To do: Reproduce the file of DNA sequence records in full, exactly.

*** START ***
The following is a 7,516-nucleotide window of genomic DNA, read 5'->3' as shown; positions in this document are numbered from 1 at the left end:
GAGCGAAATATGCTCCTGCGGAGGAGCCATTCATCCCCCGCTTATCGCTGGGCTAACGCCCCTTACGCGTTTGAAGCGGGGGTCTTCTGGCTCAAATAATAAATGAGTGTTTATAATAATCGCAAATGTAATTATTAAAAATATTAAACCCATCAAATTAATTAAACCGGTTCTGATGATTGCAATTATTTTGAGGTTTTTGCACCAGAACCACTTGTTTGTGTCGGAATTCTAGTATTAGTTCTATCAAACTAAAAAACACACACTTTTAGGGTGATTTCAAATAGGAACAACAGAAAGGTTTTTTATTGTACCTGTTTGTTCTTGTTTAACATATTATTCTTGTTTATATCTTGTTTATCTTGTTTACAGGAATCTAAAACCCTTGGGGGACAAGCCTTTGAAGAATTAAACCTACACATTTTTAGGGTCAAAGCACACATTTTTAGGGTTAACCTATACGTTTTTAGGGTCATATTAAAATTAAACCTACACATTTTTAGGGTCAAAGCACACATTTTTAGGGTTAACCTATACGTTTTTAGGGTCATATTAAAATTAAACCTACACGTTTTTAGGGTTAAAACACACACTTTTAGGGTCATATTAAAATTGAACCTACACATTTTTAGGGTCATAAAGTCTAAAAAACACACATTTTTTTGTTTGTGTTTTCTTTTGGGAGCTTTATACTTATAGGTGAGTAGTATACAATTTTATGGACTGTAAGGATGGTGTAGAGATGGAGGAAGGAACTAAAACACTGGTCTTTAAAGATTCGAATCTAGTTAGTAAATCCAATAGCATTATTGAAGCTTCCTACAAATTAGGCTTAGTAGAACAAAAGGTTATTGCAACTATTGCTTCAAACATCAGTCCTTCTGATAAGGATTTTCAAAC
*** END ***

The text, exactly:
The following is a 7,516-nucleotide window of genomic DNA, read 5'->3' as shown; positions in this document are numbered from 1 at the left end:
GAGCGAAATATGCTCCTGCGGAGGAGCCATTCATCCCCCGCTTATCGCTGGGCTAACGCCCCTTACGCGTTTGAAGCGGGGGTCTTCTGGCTCAAATAATAAATGAGTGTTTATAATAATCGCAAATGTAATTATTAAAAATATTAAACCCATCAAATTAATTAAACCGGTTCTGATGATTGCAATTATTTTGAGGTTTTTGCACCAGAACCACTTGTTTGTGTCGGAATTCTAGTATTAGTTCTATCAAACTAAAAAACACACACTTTTAGGGTGATTTCAAATAGGAACAACAGAAAGGTTTTTTATTGTACCTGTTTGTTCTTGTTTAACATATTATTCTTGTTTATATCTTGTTTATCTTGTTTACAGGAATCTAAAACCCTTGGGGGACAAGCCTTTGAAGAATTAAACCTACACATTTTTAGGGTCAAAGCACACATTTTTAGGGTTAACCTATACGTTTTTAGGGTCATATTAAAATTAAACCTACACATTTTTAGGGTCAAAGCACACATTTTTAGGGTTAACCTATACGTTTTTAGGGTCATATTAAAATTAAACCTACACGTTTTTAGGGTTAAAACACACACTTTTAGGGTCATATTAAAATTGAACCTACACATTTTTAGGGTCATAAAGTCTAAAAAACACACATTTTTTTGTTTGTGTTTTCTTTTGGGAGCTTTATACTTATAGGTGAGTAGTATACAATTTTATGGACTGTAAGGATGGTGTAGAGATGGAGGAAGGAACTAAAACACTGGTCTTTAAAGATTCGAATCTAGTTAGTAAATCCAATAGCATTATTGAAGCTTCCTACAAATTAGGCTTAGTAGAACAAAAGGTTATTGCAACTATTGCTTCAAACATCAGTCCTTCTGATAAGGATTTTCAAAC